Daily ETF Watch: New China A-Shares Fund

ETF newcomer files for an ETF targeting China’s most elusive market.

Reviewed by: Heather Bell
Edited by: Heather Bell

ETF newcomer files for an ETF targeting China’s most elusive market.

Hong Kong-based CSOP Asset Management Ltd. has filed for a U.S.-listed ETF less than a month after its exemptive relief filing.

The CSOP FTSE China A50 ETF tracks an index that covers the 50 largest companies trading on the China A-Shares market, according to the initial prospectus, which also notes that the fund will use a representative sampling approach. That means that while the fund won’t hold the exact 50 securities in the index, it will hold securities that have similar fundamental, investment and liquidity characteristics, the filing said.

The A-shares market has been drawing a lot of investor interest lately because it was largely inaccessible to foreign investors, but China has been loosening those restrictions more and more. The filing says that CSOP is a renminbi qualified foreign institutional investor (RQFII), which means it can invest in the A-shares according to a quota granted by the Chinese regulatory authorities. CSOP’s website says it is the largest RQFII asset manager.

The firm also manages a Hong Kong-listed ETF by the same name as the ETF it just put into registration; it is traded in both Hong Kong dollars and renminbi. The fund was launched in August 2012.

It is unclear what will become of the CSOP Source FTSE China A50 ETF that was put into registration by Exchange Traded Concepts in January. The fund listed CSOP as its subadvisor and Source US LLC as its sponsor.

Established Competitors

The biggest China A-shares ETF on the market right now is the Deutsche X-trackers Harvest CSI 300 China A-Shares ETF (ASHR | D-52), which launched in November of last year and has more than $512 million in assets under management. It dwarfs the other China A-shares ETFs, which all have less than $10 million under management.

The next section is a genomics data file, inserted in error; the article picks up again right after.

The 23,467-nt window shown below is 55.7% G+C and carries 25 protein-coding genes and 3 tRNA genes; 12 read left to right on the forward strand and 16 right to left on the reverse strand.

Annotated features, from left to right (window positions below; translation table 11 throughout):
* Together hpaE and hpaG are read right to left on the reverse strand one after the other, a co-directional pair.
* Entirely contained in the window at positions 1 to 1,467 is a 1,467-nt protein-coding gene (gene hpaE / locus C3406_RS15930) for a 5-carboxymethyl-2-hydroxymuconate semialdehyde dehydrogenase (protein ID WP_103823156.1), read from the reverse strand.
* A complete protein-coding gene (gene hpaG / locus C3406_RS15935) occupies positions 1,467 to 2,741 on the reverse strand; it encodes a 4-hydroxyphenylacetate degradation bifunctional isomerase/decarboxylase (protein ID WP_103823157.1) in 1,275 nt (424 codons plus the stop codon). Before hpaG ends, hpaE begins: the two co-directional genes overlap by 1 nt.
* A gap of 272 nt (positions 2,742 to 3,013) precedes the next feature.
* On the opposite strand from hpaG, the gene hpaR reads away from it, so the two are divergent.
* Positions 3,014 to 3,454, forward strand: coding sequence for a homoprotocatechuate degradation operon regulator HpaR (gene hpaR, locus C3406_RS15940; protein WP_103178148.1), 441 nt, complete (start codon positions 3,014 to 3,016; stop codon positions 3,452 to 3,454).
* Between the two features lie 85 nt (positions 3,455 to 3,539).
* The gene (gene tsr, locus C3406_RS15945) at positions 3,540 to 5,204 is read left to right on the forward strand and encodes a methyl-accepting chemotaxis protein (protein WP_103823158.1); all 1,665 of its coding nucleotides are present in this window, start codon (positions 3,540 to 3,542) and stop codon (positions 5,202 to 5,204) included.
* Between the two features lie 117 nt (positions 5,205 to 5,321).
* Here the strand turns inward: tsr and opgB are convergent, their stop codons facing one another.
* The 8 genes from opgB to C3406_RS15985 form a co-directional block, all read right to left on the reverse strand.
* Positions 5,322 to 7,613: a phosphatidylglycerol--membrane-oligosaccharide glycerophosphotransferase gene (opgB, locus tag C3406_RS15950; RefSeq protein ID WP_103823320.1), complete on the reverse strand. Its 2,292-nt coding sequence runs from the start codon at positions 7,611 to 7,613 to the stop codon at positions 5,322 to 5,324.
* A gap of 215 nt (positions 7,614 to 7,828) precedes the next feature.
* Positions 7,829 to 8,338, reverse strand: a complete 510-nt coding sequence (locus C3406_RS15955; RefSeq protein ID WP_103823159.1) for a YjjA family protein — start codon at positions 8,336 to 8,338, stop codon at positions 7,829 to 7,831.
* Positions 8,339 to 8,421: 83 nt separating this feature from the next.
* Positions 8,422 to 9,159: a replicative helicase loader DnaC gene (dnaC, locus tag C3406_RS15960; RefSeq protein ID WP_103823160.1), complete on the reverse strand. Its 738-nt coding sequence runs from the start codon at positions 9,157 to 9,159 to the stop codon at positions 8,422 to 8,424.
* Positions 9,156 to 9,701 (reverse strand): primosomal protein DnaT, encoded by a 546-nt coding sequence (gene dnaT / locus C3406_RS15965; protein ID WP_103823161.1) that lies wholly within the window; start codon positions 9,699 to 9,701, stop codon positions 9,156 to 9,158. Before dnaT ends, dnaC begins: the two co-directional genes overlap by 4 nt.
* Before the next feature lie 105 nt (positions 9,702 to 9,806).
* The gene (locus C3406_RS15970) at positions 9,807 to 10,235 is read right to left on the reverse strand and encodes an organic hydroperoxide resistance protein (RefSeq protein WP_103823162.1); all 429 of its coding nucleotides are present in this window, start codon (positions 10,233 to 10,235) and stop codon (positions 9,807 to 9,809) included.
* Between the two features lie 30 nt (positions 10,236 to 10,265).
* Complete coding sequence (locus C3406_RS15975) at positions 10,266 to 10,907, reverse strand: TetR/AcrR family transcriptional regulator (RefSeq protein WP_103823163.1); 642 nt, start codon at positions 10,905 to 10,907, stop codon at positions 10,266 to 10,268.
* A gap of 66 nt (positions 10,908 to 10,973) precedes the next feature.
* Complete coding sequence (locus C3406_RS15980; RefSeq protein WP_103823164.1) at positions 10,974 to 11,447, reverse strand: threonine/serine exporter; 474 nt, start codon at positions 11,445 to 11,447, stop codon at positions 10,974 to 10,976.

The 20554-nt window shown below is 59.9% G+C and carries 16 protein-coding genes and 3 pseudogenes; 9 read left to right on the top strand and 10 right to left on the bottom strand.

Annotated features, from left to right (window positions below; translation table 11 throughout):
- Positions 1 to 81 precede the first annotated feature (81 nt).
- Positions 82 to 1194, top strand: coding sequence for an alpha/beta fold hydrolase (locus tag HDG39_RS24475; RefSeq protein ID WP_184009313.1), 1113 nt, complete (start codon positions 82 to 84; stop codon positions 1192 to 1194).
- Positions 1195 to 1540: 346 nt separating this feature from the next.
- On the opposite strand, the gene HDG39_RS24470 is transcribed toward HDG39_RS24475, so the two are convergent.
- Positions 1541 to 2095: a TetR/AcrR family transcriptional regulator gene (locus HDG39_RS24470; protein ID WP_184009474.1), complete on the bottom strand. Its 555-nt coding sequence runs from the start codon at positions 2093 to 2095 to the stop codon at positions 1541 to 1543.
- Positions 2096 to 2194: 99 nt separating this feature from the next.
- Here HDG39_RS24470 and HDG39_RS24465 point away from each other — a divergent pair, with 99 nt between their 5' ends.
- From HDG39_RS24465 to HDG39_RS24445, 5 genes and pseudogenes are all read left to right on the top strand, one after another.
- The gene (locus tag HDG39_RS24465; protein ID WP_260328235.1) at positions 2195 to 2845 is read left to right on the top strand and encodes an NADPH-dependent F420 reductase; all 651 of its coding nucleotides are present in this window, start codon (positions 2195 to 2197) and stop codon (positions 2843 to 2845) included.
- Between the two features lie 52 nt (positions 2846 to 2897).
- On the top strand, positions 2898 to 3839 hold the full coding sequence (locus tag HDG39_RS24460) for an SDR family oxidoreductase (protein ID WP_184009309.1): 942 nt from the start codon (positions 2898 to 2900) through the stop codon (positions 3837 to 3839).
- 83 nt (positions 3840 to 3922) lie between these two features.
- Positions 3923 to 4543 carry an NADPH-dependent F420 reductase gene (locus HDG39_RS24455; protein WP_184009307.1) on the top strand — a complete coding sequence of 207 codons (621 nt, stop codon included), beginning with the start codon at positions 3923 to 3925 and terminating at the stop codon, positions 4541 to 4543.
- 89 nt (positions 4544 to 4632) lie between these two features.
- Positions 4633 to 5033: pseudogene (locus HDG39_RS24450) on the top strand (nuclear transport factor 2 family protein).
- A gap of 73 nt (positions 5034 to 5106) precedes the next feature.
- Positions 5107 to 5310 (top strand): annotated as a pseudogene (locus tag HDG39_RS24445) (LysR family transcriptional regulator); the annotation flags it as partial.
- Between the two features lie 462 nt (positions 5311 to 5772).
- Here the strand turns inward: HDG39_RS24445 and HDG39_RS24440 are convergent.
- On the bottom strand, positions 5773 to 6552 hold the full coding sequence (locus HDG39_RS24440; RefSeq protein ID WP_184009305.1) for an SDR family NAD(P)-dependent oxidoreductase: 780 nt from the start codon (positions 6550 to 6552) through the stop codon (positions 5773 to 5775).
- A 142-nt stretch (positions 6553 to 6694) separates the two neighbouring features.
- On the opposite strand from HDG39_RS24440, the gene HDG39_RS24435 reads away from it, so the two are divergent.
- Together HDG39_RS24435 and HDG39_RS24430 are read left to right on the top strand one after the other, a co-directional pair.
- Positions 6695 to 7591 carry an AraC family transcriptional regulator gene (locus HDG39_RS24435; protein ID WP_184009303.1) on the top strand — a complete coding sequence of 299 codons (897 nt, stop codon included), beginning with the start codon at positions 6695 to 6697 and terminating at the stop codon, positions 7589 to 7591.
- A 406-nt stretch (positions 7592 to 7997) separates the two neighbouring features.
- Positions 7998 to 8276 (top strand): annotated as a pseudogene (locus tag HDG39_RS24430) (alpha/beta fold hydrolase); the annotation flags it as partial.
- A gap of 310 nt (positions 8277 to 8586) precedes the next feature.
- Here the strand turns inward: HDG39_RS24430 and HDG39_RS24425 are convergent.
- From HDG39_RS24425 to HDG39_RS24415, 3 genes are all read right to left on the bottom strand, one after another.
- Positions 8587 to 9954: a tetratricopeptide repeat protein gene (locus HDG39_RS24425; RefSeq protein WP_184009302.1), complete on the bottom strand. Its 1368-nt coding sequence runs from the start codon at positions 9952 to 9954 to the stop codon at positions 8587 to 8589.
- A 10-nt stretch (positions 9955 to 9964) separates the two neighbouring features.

However, the CSOP fund—with its narrow, mega-cap focus—could find itself in a unique niche. The A-shares ETFs currently trading, including ASHR, are mostly broader in focus. ASHR, for example, covers 300 large-cap stocks.

The most similar fund is the PowerShares China A-Share Portfolio (CHNA | D-45). However, PowerShares does not yet appear to have its QFII/RQFII quota, and the fund is investing in SGX FTSE China A50 Index futures contracts to gain access to the A-shares market, according to the Invesco PowerShares website.


CHNA is also an actively managed fund, so should the fund receive its quota permit from the Chinese government, its exposure could shift. The fund’s prospectus allows it to invest in the futures on the FTSE A-shares benchmark, large-cap ETFs focused on the China A-shares market and actual A-shares. The prospectus also noted that the firm had applied for a QFII/RQFII quota.

Currently, CHNA has less than $2.5 million in assets under management. The low assets and the lack of the QFII/RQFII designation mean that there is an opening for CSOP in that space.

The CSOP filing did not include a ticker or an expense ratio, but it did indicate the fund would be listed on the NYSE Arca exchange.

SSgA Plans Active Min-Vol ETF
State Street Global Advisors outlined plans for an actively managed minimum-volatility ETF in a recent filing.

The State Street Global Managed Volatility Portfolio will seek to outperform the MSCI World Index by using a proprietary quantitative methodology to select stocks that the manager thinks will have high returns and low volatility, according to the prospectus.

The fund will generally invest in securities “economically tied” to at least three countries, and under normal circumstances, it will have at least 40 percent of its portfolio invested in non-U.S. securities from emerging as well as developed markets.

Perhaps the fund closest in its objective would be the iShares All Country World Minimum Volatility fund  (ACWV | A-48), which tracks a low-volatility global index from MSCI. The fund currently has $1.27 billion in assets under management and comes with an expense ratio of 0.34 percent.

The SSgA filing did not mention a ticker or expense ratio.


Heather Bell is a former managing editor of etf.com. She has also held editorial positions at Dow Jones Indexes and Lehman Brothers. Bell is a graduate of Dartmouth college and resides in the Denver area with her two dogs.